Smoke and Mimosa trees

What is that crazy looking plant, you may be asking? This is a smoke tree, sometimes confused with the smoke bush. The American smoke tree (Continus obovatus) is a small tree that is native to Tennessee, extends westward to Texas, and reaches a height of about 35 – 40 feet at maturity.

Its common name is derived from the grey‐brown flowers that resemble puffs of smoke rising above the leaf. The stalks can have a bright pink to purple color, resulting in a spectacular color scheme. The greenish oval leaf turns a brilliant color in the fall, with shades of yellow, orange, purple, and red.

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Photo from wikimedia.org by Charles T. Bryson, USDA ARS

Some may showcase all of these colors at one time. Smoke trees produce a small berry that is quickly devoured by birds and squirrels.

Though not commonly found in the wild, the American smoke tree’s native habitat is rocky uplands with somewhat alkaline soils. However, this plant has seen wide use as an ornamental where it is well suited for smaller planting sites.

Requiring plenty of sunlight to grow well and flower profusely, this tree is susceptible to a deadly disease known as verticillium wilt, especially where it is planted in poorly drained soils or when it is overwatered.

Smoke bushes (Cotinus coggyria), on the other hand, belong to the sumac family and are native to southern Europe and parts of Eurasia. The smoke bush is normally multi‐stemmed and toes the line between being a tree and a shrub. It can be fast‐growing, requiring regular pruning. The common variety has more resistance to diseases than the native tree. A number of cultivars have been developed, some with pinkish to purple foliage. A very popular cultivar is known as the Royal Purple.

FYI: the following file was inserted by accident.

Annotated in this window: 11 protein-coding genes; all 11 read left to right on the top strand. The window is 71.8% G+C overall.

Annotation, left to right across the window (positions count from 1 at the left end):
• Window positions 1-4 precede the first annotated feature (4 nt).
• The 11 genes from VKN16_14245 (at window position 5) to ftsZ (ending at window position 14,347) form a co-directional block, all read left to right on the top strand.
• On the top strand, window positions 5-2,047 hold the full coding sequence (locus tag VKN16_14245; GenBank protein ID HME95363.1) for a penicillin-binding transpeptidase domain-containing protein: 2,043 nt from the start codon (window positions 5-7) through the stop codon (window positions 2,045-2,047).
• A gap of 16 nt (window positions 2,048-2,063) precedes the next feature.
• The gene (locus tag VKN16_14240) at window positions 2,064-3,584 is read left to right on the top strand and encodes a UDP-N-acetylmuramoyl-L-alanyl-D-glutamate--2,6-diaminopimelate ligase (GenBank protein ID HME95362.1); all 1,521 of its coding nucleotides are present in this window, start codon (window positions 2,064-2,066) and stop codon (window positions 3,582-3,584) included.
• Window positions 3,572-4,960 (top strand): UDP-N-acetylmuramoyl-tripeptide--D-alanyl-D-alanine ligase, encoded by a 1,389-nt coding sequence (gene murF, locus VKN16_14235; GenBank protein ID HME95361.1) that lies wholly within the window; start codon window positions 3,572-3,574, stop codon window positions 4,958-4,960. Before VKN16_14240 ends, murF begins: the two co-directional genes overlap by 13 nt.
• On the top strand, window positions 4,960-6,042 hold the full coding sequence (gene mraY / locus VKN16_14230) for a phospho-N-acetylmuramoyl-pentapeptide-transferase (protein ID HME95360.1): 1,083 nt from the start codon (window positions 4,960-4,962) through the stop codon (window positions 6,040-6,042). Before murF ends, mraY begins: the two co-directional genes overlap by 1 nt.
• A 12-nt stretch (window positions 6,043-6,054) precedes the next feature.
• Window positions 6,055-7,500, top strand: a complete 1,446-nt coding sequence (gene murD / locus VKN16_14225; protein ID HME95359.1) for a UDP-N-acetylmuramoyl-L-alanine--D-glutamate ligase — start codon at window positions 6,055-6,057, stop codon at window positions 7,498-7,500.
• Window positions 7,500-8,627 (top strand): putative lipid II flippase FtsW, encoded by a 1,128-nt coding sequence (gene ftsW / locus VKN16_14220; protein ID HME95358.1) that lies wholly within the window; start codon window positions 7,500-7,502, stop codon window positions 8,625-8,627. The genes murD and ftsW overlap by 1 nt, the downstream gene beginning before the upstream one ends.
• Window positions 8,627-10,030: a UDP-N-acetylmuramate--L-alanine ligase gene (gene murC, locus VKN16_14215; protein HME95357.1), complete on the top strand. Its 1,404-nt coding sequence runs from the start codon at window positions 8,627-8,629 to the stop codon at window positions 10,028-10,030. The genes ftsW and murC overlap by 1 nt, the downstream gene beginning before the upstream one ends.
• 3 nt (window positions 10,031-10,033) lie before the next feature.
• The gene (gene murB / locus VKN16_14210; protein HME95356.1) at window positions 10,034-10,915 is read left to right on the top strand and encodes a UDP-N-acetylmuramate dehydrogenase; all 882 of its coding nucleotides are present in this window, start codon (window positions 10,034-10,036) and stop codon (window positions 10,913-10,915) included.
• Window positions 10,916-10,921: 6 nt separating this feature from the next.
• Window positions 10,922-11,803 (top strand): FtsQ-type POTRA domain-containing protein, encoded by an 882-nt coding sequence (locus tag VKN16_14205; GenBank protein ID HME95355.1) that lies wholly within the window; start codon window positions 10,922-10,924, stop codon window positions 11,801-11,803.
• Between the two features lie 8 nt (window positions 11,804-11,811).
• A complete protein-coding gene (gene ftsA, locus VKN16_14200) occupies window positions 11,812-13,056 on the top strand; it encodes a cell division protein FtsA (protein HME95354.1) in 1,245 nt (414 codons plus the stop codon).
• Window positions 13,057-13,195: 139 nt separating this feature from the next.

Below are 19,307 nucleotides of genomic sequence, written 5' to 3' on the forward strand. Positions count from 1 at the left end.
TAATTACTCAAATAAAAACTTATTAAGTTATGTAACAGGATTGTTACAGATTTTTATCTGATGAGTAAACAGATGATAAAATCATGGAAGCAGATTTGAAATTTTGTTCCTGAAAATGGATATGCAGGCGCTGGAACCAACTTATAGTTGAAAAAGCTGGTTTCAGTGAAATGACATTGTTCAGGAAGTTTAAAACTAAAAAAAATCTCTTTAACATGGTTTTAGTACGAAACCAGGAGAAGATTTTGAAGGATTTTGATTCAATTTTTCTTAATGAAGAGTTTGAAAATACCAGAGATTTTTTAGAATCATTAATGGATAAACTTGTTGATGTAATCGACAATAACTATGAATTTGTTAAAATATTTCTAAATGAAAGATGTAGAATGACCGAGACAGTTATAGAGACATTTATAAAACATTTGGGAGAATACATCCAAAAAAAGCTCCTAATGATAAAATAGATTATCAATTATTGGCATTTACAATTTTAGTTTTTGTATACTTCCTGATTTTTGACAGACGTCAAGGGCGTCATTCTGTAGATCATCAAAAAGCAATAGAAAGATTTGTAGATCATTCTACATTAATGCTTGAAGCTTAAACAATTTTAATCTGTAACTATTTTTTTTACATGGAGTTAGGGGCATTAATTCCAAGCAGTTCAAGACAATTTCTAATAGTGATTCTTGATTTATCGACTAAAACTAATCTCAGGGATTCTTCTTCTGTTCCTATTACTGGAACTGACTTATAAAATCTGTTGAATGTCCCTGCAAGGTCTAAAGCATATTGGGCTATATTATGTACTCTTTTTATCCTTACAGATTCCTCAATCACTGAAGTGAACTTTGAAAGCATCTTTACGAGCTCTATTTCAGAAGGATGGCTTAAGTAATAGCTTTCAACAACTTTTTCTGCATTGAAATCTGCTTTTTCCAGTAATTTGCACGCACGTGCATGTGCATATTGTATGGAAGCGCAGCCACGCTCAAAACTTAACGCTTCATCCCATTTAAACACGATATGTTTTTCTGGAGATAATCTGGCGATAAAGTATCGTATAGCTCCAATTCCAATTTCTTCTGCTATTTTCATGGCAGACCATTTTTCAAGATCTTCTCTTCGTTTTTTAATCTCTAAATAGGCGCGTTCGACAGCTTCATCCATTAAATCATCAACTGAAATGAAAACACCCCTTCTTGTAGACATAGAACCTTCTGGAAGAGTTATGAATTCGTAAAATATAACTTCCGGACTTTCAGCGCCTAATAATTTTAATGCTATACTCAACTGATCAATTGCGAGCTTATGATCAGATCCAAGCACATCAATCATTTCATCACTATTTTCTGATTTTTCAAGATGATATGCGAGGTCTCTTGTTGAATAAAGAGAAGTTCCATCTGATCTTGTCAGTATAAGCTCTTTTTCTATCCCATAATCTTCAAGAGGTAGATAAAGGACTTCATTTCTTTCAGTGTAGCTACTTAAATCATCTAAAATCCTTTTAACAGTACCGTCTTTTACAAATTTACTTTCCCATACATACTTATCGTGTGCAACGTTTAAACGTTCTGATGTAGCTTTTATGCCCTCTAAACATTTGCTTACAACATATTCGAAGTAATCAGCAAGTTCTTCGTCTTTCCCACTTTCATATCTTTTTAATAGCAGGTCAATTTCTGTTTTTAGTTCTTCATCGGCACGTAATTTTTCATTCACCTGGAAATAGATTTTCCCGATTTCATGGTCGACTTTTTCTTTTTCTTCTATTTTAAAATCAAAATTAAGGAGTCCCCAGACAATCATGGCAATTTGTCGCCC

Mimosa tree

You can’t help but notice the beautiful mimosa trees that are now in bloom throughout Frederick County. The mimosa (Albizia julibrissin) or silk tree is native to the Middle East and eastern Asia and was brought to this country during the 1700s as an ornamental.

Mimosas are fast-growing, short-lived trees that attain a height of about 40 feet tall at maturity.

The tree has a single stem and smooth bark that has a dark greenish gray color. The leaves of the mimosa look like ferns and it has very showy and persistent pinkish flowers with a sweet fragrant aroma. No wonder it was prized as an ornamental.

Despite these attributes this tree is considered to be an invasive exotic since it grows most anywhere, is a very prolific seeder, and readily sprouts when cut.

In some areas dense groves of mimosas develop which can prevent native vegetation from becoming established. There is a lot of debate whether this tree is good or bad.

Mimosa trees are very susceptible to a terminal disease known as mimosa vascular wilt. Despite the mortality, the aggressive seeding nature of this tree allows it to thrive in our region.

Article by FCFCDB

Nature Notes for 6/28/2015